Security Analyst Explains Why We Love Lulzsec


Patrick Gray of the Risky Business security podcast says many internet security professionals “secretly love” the ongoing antics of hacker group Lulzsec because it’s forcing the public to come to grips with the sad state of online security.

The hacker collective that calls itself Lulzsec has made an awful lot of noise in recent days, hacking Sony, Nintendo, PBS and the security firm Black & Berg. The last attack came in response to a challenge from senior security consultant Joe Black, who offered a prize of $10,000 and a job with his company to anyone who could do it. By all appearances the group was able to pull off the attack with relative ease, but it nonetheless declined the prize. “Done, that was easy,” it wrote in a message that, at last check, was still on the site. “Keep your money, we do it for the lulz.”

Victims of such attacks probably don’t find it very funny but according to Gray, it’s not just “the Internetz” who are having a laugh watching Lulzsec do its thing. “It might be surprising to external observers, but security professionals are also secretly getting a kick out of watching these guys go nuts,” he wrote in an article entitled “Why We Secretly Love Lulzsec.”

“For the last ten years I’ve been working in media, trying to raise awareness of the idea that maybe, just maybe, using insecure computers to hold your secrets, conduct your commerce and run your infrastructure is a shitty idea,” he continued. “No one who mattered listened. Executives think it’s FUD. They honestly think that if they keep paying their annual AV subscriptions they’ll be shielded by Mr. Norton’s magic cloak.”

But where op-eds and consultancy papers have failed, the very public beat-down delivered to the PlayStation Network in April has, at least in terms of attracting attention, been a smashing success. For those who have been preaching to empty houses about the need for tighter online security, that’s great news.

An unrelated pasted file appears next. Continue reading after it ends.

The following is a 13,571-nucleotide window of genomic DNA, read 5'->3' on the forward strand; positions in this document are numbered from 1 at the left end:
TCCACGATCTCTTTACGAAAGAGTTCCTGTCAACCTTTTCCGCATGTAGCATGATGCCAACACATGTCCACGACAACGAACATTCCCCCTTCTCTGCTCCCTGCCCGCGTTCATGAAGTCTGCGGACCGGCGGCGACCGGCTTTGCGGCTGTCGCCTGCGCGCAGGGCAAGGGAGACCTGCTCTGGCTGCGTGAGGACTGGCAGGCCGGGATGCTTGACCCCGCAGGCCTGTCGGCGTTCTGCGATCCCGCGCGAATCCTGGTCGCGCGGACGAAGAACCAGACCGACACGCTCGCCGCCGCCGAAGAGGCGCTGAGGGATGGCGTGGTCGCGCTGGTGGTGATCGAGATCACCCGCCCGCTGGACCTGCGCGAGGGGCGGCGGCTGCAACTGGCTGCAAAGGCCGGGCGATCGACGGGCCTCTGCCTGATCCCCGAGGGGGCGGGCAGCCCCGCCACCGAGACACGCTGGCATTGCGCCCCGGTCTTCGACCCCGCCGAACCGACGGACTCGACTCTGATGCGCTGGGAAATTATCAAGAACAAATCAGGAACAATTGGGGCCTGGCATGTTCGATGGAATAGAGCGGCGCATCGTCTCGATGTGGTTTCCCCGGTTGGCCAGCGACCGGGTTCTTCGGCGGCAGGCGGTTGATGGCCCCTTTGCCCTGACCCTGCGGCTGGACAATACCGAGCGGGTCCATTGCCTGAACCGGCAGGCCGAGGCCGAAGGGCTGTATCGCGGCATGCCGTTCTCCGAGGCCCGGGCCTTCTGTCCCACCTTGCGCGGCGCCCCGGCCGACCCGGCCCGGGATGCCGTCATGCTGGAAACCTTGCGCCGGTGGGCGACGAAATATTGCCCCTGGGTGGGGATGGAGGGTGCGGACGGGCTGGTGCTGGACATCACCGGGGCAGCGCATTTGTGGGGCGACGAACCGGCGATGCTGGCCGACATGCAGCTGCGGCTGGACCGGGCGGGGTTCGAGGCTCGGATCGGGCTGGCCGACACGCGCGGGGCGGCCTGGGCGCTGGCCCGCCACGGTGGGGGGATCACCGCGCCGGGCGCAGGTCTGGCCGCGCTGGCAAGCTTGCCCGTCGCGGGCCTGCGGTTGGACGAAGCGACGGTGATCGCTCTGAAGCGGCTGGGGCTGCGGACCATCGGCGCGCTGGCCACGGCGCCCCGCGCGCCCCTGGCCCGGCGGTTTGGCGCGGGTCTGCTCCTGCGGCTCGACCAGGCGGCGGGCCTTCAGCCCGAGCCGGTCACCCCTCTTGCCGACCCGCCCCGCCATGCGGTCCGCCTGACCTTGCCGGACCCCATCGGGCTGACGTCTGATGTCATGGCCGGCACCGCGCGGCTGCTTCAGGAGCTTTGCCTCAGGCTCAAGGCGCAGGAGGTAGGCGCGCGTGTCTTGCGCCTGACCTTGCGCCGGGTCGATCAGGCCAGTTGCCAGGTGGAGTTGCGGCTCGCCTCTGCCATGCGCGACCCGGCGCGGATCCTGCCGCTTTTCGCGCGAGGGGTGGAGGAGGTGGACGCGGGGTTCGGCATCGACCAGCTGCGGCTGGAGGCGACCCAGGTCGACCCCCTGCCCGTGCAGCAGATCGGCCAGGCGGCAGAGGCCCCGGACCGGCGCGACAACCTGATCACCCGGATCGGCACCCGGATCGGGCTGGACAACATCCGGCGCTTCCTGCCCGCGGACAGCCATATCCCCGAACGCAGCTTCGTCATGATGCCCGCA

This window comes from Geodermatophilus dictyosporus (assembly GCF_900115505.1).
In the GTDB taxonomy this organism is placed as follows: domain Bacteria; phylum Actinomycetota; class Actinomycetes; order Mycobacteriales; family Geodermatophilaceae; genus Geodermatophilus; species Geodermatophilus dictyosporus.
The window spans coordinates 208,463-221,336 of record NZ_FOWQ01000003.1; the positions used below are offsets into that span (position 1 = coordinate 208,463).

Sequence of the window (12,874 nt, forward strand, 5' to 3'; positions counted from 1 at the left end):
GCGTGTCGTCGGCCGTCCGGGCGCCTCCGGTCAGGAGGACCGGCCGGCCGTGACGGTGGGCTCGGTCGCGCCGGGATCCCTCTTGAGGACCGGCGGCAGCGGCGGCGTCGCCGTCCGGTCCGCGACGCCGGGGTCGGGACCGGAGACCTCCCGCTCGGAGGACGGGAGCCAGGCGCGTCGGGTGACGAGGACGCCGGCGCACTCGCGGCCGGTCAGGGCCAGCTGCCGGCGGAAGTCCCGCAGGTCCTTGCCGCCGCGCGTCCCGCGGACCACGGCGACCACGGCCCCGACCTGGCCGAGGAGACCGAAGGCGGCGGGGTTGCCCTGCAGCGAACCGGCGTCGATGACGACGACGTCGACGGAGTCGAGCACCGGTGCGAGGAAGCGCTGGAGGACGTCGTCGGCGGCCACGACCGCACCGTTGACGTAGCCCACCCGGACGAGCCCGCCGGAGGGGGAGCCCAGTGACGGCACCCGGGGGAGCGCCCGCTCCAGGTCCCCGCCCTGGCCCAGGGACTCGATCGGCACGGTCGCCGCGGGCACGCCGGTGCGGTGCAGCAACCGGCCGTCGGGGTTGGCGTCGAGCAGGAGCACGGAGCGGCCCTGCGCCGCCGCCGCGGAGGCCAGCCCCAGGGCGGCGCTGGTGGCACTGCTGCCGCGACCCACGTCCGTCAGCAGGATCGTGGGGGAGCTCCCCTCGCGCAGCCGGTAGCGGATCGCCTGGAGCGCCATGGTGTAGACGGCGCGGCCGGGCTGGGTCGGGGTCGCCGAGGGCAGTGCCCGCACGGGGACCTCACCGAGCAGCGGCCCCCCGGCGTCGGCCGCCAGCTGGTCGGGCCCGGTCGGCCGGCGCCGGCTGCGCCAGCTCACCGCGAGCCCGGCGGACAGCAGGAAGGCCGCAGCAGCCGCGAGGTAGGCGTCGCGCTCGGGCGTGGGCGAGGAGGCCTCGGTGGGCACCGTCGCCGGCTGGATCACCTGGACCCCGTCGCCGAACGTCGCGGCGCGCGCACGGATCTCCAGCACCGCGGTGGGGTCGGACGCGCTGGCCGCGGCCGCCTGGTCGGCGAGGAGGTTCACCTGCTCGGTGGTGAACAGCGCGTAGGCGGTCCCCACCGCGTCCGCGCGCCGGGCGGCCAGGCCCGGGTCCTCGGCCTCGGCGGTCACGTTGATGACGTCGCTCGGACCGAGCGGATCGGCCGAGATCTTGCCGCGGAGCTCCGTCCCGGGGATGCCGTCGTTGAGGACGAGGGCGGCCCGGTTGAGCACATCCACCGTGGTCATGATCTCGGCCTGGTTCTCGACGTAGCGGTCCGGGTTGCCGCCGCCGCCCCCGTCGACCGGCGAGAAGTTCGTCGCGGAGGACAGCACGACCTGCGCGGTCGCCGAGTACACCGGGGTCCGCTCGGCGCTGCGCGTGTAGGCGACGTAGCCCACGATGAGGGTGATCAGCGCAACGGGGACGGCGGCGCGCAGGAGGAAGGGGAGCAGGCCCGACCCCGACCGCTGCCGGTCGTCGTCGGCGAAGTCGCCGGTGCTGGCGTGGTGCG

“Security types like LulzSec because they’re proving what a mess we’re in. They’re pointing at the elephant in the room and saying, ‘LOOK AT THE GIGANTIC F*CKING ELEPHANT IN THE ROOM ZOMG WHY CAN’T YOU SEE IT??? ITS TRUNK IS IN YR COFFEE FFS!!!'” he wrote. “There is no security, there will be no security. The horse has bolted, and it’s not going to be the infrastructure that’s going to change, it’s going to be us.”

He noted that the popular response to the PSN attack has been to heap scorn upon Sony but claimed that such an attack could, and still can, happen to anyone. He also pointed out that “state-sponsored hackers, likely Chinese,” have even been able to break into networks belonging to major U.S. military-industrial corporations and make off with sensitive information.

“LulzSec is running around pummeling some of the world’s most powerful organizations into the ground… for laughs! For lulz! For shits and giggles!” he added. “Surely that tells you what you need to know about computer security: there isn’t any.”

As for “senior security advisor” Joe Black, his day just kept getting worse. The attention drawn to his site by the Lulzsec attack led to the rather awkward revelation that Black is, to put it bluntly, a fake. “ broke a story back in February on how Joe Black has used social media to create his ‘Security God’ image. Needless to say, they debunked the entire image,” the Jaded Security website reported. “Unfortunately, real security guys are the only ones who actually read Attrition, and Joe Black was able to continue in his path to self-proclaimed ‘Security God’.” The site noted that while Black claims to be working on his Masters in Security Management, he actually withdrew from every course he was enrolled in back in January 2009, and there are also some apparently-important security certifications missing from his CV.

That’s some pretty serious lulz right there.

About the author